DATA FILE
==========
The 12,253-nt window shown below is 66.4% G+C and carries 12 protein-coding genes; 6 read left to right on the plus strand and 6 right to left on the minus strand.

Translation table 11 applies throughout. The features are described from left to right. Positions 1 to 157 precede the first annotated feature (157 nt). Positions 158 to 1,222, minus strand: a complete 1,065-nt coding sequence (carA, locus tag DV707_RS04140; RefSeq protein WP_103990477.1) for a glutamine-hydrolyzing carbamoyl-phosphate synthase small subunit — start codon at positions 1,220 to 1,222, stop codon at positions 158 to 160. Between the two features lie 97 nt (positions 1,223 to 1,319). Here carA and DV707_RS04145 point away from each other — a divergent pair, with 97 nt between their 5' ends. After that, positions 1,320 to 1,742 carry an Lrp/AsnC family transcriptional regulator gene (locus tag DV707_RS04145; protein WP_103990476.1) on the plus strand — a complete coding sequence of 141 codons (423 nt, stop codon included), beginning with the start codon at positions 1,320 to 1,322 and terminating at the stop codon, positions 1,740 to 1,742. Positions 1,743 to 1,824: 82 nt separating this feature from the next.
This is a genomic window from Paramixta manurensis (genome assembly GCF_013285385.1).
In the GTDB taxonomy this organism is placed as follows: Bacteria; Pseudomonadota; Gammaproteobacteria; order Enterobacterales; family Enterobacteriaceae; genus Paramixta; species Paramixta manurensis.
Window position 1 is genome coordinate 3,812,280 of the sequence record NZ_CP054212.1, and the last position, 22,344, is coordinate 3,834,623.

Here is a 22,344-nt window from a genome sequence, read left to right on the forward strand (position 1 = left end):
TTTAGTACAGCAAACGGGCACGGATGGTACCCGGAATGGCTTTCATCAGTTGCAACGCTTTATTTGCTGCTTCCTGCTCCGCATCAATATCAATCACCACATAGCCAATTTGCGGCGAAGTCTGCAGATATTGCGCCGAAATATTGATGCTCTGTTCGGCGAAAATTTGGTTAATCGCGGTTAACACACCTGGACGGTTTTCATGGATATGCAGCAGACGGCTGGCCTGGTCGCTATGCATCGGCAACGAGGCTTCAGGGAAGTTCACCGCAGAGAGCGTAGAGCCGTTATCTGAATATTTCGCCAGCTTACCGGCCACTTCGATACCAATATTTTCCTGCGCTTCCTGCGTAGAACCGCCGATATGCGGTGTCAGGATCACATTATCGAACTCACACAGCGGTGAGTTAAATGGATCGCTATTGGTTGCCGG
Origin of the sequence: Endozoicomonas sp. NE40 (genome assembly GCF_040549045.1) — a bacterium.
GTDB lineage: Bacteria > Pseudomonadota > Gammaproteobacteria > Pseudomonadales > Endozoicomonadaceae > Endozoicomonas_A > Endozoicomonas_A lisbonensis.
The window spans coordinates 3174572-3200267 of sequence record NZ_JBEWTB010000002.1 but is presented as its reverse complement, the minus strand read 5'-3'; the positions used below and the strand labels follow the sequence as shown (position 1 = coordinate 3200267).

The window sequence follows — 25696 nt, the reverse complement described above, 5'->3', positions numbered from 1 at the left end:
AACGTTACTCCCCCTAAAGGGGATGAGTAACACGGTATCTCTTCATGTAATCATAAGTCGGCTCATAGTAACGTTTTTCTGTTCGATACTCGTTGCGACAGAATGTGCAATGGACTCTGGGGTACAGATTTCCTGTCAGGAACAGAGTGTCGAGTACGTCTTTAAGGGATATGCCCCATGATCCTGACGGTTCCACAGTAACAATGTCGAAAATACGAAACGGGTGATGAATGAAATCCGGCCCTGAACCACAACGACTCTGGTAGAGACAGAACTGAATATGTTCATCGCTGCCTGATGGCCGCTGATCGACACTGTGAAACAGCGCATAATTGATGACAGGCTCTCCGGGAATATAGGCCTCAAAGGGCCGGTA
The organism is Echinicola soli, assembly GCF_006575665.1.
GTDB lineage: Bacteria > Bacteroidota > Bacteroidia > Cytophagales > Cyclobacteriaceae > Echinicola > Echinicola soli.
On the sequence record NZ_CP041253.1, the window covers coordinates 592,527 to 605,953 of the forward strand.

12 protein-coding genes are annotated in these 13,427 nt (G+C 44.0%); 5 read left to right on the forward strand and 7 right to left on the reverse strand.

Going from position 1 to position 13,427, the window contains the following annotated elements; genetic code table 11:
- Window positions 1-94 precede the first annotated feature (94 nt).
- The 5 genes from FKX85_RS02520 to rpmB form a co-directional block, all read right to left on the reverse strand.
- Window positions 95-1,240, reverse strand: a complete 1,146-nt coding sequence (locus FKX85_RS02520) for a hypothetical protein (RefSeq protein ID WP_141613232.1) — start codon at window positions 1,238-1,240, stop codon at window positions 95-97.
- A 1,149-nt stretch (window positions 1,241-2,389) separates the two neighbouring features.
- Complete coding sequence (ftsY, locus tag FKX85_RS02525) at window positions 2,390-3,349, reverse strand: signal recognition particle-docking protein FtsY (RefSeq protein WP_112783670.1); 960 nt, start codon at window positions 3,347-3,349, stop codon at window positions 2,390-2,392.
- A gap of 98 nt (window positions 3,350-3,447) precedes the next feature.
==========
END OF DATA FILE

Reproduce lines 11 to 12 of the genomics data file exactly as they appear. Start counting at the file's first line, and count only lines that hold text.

The window sequence follows — 25696 nt, the reverse complement described above, 5'->3', positions numbered from 1 at the left end:
AACGTTACTCCCCCTAAAGGGGATGAGTAACACGGTATCTCTTCATGTAATCATAAGTCGGCTCATAGTAACGTTTTTCTGTTCGATACTCGTTGCGACAGAATGTGCAATGGACTCTGGGGTACAGATTTCCTGTCAGGAACAGAGTGTCGAGTACGTCTTTAAGGGATATGCCCCATGATCCTGACGGTTCCACAGTAACAATGTCGAAAATACGAAACGGGTGATGAATGAAATCCGGCCCTGAACCACAACGACTCTGGTAGAGACAGAACTGAATATGTTCATCGCTGCCTGATGGCCGCTGATCGACACTGTGAAACAGCGCATAATTGATGACAGGCTCTCCGGGAATATAGGCCTCAAAGGGCCGGTA